e they like?" asked one of the girls eagerly, as if she expected her father to describe a group of strange beings.
"Like any travellers, my child, who had had a long voyage, from the effects of which they were anxious to rest."
"Oh, I wish you had seen Napoleon!"
"I am likely to see him soon, and you may, also, as he is to land to-night."
At this news the children were silent. To have Napoleon on the island was not a pleasant prospect. They were not so sure now that they cared to see him.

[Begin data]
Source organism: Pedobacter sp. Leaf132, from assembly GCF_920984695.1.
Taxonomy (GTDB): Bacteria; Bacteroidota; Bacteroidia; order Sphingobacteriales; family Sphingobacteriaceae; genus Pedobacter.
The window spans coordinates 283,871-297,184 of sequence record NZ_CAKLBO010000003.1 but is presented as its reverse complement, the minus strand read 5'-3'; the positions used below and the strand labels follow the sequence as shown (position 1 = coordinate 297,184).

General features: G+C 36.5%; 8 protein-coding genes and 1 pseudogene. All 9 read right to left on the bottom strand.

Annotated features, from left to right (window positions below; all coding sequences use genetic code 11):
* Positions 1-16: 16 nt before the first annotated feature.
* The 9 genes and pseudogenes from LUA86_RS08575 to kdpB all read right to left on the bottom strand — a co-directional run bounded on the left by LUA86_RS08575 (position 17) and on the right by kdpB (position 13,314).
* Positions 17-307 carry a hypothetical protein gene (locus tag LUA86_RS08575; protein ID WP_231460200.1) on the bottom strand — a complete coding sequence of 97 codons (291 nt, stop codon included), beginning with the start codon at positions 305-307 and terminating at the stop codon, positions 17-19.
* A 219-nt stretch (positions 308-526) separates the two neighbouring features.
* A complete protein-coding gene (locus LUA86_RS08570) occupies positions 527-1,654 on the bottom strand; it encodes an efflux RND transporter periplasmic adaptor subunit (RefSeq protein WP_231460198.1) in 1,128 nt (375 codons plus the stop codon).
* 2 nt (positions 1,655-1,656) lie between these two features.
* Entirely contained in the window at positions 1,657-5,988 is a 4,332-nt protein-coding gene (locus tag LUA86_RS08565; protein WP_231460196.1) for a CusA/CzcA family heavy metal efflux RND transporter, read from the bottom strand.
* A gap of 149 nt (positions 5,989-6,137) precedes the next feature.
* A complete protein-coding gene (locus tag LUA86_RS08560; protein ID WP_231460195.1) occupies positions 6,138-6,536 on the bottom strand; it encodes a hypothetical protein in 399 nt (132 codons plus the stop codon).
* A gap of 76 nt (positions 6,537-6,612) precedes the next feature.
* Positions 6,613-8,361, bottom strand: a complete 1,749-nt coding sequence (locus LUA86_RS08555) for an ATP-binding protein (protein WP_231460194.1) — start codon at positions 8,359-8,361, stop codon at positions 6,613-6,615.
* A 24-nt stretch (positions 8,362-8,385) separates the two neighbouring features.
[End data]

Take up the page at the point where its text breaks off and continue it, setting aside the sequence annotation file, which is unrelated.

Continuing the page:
"But where will he live, papa, when he comes ashore?" ventured Jane at last. "Will they put him in a dungeon?"
"Certainly not, my child. He is to live at Longwood, but as the house needs to be put in repair, he will stay for a while with Mr. Porteous."
"When will he come ashore?" asked Betsy timidly. Now that her father had spoken so reassuringly of Napoleon, she was curious to see him, at least from a safe distance.
"He will land to-night,--after dark, I imagine, to es